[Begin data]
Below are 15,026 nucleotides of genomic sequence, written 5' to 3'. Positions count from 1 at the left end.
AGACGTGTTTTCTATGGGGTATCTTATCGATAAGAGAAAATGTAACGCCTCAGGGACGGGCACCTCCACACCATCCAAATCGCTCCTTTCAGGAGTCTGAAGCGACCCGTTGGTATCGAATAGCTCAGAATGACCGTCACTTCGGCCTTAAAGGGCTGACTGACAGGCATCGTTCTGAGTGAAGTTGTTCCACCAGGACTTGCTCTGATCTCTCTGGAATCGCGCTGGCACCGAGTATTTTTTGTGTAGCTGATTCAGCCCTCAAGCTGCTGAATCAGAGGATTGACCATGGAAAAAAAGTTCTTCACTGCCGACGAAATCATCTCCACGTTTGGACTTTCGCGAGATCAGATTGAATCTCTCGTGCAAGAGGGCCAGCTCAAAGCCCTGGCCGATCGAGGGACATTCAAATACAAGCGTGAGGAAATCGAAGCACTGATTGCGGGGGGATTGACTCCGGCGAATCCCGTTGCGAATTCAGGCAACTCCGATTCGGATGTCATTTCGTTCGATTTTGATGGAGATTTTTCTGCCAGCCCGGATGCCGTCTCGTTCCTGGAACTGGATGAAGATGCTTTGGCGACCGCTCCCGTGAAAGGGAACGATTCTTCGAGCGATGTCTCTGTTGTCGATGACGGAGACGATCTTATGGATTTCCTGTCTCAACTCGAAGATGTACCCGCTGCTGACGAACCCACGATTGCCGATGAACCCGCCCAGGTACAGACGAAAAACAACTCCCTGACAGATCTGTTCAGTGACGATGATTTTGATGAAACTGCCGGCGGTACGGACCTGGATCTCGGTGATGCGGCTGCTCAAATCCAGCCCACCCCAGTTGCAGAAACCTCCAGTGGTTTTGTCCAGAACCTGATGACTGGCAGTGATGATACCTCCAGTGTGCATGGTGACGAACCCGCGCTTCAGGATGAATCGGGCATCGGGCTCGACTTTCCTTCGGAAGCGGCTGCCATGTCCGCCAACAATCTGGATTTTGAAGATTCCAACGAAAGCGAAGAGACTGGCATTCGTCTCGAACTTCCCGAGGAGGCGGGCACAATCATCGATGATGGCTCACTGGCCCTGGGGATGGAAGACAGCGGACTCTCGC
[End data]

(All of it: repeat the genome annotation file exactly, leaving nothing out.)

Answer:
Below are 15,026 nucleotides of genomic sequence, written 5' to 3'. Positions count from 1 at the left end.
AGACGTGTTTTCTATGGGGTATCTTATCGATAAGAGAAAATGTAACGCCTCAGGGACGGGCACCTCCACACCATCCAAATCGCTCCTTTCAGGAGTCTGAAGCGACCCGTTGGTATCGAATAGCTCAGAATGACCGTCACTTCGGCCTTAAAGGGCTGACTGACAGGCATCGTTCTGAGTGAAGTTGTTCCACCAGGACTTGCTCTGATCTCTCTGGAATCGCGCTGGCACCGAGTATTTTTTGTGTAGCTGATTCAGCCCTCAAGCTGCTGAATCAGAGGATTGACCATGGAAAAAAAGTTCTTCACTGCCGACGAAATCATCTCCACGTTTGGACTTTCGCGAGATCAGATTGAATCTCTCGTGCAAGAGGGCCAGCTCAAAGCCCTGGCCGATCGAGGGACATTCAAATACAAGCGTGAGGAAATCGAAGCACTGATTGCGGGGGGATTGACTCCGGCGAATCCCGTTGCGAATTCAGGCAACTCCGATTCGGATGTCATTTCGTTCGATTTTGATGGAGATTTTTCTGCCAGCCCGGATGCCGTCTCGTTCCTGGAACTGGATGAAGATGCTTTGGCGACCGCTCCCGTGAAAGGGAACGATTCTTCGAGCGATGTCTCTGTTGTCGATGACGGAGACGATCTTATGGATTTCCTGTCTCAACTCGAAGATGTACCCGCTGCTGACGAACCCACGATTGCCGATGAACCCGCCCAGGTACAGACGAAAAACAACTCCCTGACAGATCTGTTCAGTGACGATGATTTTGATGAAACTGCCGGCGGTACGGACCTGGATCTCGGTGATGCGGCTGCTCAAATCCAGCCCACCCCAGTTGCAGAAACCTCCAGTGGTTTTGTCCAGAACCTGATGACTGGCAGTGATGATACCTCCAGTGTGCATGGTGACGAACCCGCGCTTCAGGATGAATCGGGCATCGGGCTCGACTTTCCTTCGGAAGCGGCTGCCATGTCCGCCAACAATCTGGATTTTGAAGATTCCAACGAAAGCGAAGAGACTGGCATTCGTCTCGAACTTCCCGAGGAGGCGGGCACAATCATCGATGATGGCTCACTGGCCCTGGGGATGGAAGACAGCGGACTCTCGC